- Ph.D., Materials Science and Engineering, University of Illinois, Urbana-Champaign, 2013
- B.S., Materials Science and Engineering, Cornell University, 2008
- Society of Plastics Engineers
- Society of Automotive Engineers
- The Tire Society
- Cantonese Chinese
Trained as a material scientist with a specialization in polymer science, Dr. Lee's research and experience provide deep understanding of the chemistry, physical properties, and mechanical behavior of polymeric materials, including rubbers, elastomers, adhesives, and rigid plastics. Her areas of expertise include structure-property relationships of materials, mechanics of materials, adhesion science, chemical and physical compatibility of materials, and fractography.
Dr. Lee leverages her knowledge of polymer science in a wide variety of industries including automotive, consumer electronics, construction, medical, and industrial piping. She has assisted clients with durability assessments, materials specifications, formulation, end-use testing, product safety evaluations, and failure analysis in both proactive and reactive programs. Dr. Lee is also well-versed in common polymer failure modes including wear, tearing, environmental stress cracking, fatigue, creep, and weathering.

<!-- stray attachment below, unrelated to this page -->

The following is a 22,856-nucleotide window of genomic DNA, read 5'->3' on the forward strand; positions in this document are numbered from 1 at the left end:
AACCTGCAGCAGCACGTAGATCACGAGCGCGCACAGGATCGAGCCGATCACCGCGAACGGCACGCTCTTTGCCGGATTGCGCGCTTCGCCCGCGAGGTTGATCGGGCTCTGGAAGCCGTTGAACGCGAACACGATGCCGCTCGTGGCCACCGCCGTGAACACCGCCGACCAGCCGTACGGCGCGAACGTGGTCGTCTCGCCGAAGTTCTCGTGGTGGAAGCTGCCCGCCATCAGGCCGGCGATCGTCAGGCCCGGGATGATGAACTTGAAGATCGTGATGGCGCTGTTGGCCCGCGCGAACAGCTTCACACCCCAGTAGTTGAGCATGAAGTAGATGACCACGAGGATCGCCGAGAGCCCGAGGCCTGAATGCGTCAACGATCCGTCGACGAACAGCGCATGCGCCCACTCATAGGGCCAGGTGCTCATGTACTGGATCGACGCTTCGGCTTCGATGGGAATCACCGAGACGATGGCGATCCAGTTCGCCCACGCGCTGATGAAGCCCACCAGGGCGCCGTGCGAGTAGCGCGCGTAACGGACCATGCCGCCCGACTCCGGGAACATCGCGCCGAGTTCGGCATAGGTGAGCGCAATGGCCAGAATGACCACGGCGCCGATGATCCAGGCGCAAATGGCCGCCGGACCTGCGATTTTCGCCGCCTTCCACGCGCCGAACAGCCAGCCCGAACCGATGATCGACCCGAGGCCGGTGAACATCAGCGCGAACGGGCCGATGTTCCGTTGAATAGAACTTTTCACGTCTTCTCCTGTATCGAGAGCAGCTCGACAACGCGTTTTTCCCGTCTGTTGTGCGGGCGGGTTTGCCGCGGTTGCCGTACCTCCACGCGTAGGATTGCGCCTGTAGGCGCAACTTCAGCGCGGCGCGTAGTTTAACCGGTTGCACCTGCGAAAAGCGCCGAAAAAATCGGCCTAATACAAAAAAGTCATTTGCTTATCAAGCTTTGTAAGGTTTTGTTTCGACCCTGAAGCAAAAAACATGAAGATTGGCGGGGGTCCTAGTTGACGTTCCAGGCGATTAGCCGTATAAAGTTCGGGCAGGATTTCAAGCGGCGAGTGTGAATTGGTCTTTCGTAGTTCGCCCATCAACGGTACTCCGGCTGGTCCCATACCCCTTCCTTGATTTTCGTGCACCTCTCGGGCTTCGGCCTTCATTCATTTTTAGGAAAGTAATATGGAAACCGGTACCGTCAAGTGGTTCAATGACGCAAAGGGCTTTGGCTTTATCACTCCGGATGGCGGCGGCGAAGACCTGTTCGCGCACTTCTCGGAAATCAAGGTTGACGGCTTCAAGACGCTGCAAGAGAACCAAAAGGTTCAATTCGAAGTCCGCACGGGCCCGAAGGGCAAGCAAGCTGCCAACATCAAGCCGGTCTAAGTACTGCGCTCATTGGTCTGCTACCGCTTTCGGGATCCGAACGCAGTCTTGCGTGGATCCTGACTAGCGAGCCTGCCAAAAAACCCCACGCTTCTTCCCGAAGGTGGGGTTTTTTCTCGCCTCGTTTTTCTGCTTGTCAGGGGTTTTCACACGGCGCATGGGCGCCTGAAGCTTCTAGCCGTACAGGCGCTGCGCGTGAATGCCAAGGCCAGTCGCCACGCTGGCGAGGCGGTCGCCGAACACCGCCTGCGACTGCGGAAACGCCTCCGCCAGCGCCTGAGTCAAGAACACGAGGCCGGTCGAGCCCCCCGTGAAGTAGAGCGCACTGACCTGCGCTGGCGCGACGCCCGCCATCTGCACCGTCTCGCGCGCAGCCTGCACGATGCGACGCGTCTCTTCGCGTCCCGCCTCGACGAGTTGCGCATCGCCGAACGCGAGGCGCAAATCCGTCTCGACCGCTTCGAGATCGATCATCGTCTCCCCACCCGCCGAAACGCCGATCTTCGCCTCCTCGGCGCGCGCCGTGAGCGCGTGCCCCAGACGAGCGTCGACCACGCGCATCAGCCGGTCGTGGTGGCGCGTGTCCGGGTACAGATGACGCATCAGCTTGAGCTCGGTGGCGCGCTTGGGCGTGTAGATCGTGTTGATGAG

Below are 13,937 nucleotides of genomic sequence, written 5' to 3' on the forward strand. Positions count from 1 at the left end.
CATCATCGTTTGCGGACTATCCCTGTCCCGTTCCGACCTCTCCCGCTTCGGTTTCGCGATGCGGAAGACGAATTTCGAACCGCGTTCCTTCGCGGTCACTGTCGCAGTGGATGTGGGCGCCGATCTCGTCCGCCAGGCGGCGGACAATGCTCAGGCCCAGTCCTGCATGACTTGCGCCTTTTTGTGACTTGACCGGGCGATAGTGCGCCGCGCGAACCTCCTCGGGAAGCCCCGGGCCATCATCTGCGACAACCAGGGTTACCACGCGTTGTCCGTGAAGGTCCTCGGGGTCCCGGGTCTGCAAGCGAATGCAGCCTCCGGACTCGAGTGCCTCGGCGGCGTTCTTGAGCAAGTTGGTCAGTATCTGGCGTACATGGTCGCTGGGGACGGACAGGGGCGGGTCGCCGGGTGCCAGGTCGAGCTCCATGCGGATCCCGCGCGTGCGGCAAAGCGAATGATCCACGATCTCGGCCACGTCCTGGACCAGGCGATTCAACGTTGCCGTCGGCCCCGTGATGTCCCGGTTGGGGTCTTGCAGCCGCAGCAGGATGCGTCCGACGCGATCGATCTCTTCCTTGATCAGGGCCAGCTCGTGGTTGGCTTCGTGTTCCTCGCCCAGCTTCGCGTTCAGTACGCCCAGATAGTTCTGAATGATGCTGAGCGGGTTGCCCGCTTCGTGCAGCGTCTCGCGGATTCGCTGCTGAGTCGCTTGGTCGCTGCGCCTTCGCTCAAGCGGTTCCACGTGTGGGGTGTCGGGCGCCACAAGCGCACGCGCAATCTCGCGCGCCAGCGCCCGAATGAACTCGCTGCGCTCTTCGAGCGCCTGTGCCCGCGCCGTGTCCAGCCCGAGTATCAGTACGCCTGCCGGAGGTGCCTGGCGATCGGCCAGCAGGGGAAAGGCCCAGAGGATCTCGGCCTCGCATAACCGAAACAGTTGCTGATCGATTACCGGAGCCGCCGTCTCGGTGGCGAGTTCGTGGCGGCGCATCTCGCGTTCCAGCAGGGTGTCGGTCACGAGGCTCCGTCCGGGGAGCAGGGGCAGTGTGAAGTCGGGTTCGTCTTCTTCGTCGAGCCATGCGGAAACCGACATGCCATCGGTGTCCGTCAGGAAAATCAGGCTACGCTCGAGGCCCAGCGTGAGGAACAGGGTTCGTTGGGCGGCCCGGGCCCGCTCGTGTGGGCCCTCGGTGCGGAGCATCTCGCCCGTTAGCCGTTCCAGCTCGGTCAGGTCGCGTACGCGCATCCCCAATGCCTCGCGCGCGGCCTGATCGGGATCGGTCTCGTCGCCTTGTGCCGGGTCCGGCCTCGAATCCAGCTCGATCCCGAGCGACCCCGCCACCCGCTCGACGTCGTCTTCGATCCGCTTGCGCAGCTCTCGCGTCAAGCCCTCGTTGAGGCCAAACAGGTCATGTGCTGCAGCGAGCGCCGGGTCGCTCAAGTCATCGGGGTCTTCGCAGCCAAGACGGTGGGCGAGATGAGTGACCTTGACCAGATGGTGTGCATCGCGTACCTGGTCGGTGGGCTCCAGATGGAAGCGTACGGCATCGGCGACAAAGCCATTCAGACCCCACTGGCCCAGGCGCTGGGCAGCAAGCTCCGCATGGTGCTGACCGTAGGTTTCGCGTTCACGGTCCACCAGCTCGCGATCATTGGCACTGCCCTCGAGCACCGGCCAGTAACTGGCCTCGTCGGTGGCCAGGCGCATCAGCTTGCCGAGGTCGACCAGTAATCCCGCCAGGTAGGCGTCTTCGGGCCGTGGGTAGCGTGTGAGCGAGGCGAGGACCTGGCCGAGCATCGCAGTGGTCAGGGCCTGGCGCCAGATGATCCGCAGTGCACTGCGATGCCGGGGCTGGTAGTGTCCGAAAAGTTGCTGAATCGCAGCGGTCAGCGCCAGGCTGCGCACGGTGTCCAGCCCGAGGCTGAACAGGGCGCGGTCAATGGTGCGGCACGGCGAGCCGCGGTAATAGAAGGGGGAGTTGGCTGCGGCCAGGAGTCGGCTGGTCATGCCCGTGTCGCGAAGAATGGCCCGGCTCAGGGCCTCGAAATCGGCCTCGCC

Dr. Lee has extensive experience in the characterization of materials ranging from analytical and molecular level analysis to bulk physical properties testing and has applied these to commodity and engineering thermoplastics, rigid and rubber thermosets, and other industrially relevant compositions. She has particular expertise in standardized mechanical testing, long-term durability testing, and accelerated aging studies. She is also familiar with polymer conversion processes such as injection molding, compression molding, blow molding, extrusion, and thermoforming. Dr. Lee is a member of Society of Plastic Engineers (SPE), Society of Automotive Engineers (SAE), and The Tire Society, and is certified as an Automotive Tire Service Advanced Instructor through the Tire Industry Association (TIA).
Prior to joining Exponent, Dr. Lee was a research assistant in the Department of Material Science and Engineering at the University of Illinois at Urbana-Champaign and had work assignments at Xerox and Dow Corning. During her time at Xerox and Dow Corning, she studied the flow properties of toners and investigated new novel block copolymer synthesis techniques, respectively. At the University of Illinois, she was a member of the collaborative Autonomous Materials Systems at the Beckman Institute working in the area of mechanochemistry. Her research involved the incorporation of force-sensitive chemical groups (mechanophores) directly into polyurethane elastomeric formulations to impart new functionalities to materials, such as self-sensing (i.e. color change) and self-repairing. These "smart" polymers autonomically respond to changing environmental conditions and are capable of intrinsically detecting applied forces or subsequent mechanical damage.